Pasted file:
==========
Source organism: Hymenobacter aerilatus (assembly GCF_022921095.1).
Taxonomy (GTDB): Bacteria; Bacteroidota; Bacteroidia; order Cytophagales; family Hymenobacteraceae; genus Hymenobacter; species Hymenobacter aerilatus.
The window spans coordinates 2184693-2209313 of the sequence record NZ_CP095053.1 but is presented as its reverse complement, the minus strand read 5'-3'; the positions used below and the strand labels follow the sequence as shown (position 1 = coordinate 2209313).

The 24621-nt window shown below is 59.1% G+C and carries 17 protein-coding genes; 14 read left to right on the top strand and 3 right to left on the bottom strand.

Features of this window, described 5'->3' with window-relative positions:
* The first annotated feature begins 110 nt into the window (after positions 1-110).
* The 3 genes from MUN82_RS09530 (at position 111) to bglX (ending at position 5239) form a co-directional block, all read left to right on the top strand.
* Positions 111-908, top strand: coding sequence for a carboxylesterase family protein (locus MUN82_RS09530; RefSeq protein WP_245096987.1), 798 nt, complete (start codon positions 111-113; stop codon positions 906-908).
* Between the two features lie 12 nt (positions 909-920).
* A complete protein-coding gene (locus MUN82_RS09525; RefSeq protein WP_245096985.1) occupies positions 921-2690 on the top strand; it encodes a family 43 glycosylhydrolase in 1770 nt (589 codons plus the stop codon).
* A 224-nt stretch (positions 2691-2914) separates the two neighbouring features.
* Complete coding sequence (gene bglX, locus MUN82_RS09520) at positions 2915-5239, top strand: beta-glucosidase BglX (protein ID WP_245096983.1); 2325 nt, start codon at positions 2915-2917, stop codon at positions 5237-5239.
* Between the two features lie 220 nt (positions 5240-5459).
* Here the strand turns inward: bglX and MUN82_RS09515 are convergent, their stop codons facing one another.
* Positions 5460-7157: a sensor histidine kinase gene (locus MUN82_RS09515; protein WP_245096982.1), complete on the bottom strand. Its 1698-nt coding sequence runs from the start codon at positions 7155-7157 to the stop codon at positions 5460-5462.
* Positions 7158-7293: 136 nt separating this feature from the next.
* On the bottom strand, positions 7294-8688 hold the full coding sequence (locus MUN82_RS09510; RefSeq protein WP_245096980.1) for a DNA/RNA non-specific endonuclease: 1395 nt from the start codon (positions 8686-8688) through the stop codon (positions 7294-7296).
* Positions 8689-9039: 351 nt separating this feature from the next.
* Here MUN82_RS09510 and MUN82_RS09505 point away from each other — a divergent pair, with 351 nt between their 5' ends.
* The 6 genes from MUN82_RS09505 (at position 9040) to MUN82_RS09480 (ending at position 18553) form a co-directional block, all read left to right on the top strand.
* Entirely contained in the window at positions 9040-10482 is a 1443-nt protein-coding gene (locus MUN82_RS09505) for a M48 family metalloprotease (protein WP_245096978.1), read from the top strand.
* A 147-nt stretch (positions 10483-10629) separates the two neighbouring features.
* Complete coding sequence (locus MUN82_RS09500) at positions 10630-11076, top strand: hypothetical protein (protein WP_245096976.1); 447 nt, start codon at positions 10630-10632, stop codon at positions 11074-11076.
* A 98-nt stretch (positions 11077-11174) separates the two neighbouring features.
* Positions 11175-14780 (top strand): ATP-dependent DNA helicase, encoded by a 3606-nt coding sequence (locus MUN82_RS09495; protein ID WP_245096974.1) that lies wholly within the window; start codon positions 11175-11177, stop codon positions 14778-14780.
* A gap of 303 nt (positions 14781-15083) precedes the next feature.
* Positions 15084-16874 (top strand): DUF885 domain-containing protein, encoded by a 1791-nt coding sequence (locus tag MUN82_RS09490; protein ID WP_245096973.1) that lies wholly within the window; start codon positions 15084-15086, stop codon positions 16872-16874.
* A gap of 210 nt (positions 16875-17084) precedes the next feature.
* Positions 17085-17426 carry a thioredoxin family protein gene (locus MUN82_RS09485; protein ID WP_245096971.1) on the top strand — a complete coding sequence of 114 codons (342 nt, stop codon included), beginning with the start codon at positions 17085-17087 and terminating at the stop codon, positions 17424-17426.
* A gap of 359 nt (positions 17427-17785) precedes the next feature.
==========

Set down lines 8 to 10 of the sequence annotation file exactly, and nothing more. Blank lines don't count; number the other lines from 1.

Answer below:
* Positions 111-908, top strand: coding sequence for a carboxylesterase family protein (locus MUN82_RS09530; RefSeq protein WP_245096987.1), 798 nt, complete (start codon positions 111-113; stop codon positions 906-908).
* Between the two features lie 12 nt (positions 909-920).
* A complete protein-coding gene (locus MUN82_RS09525; RefSeq protein WP_245096985.1) occupies positions 921-2690 on the top strand; it encodes a family 43 glycosylhydrolase in 1770 nt (589 codons plus the stop codon).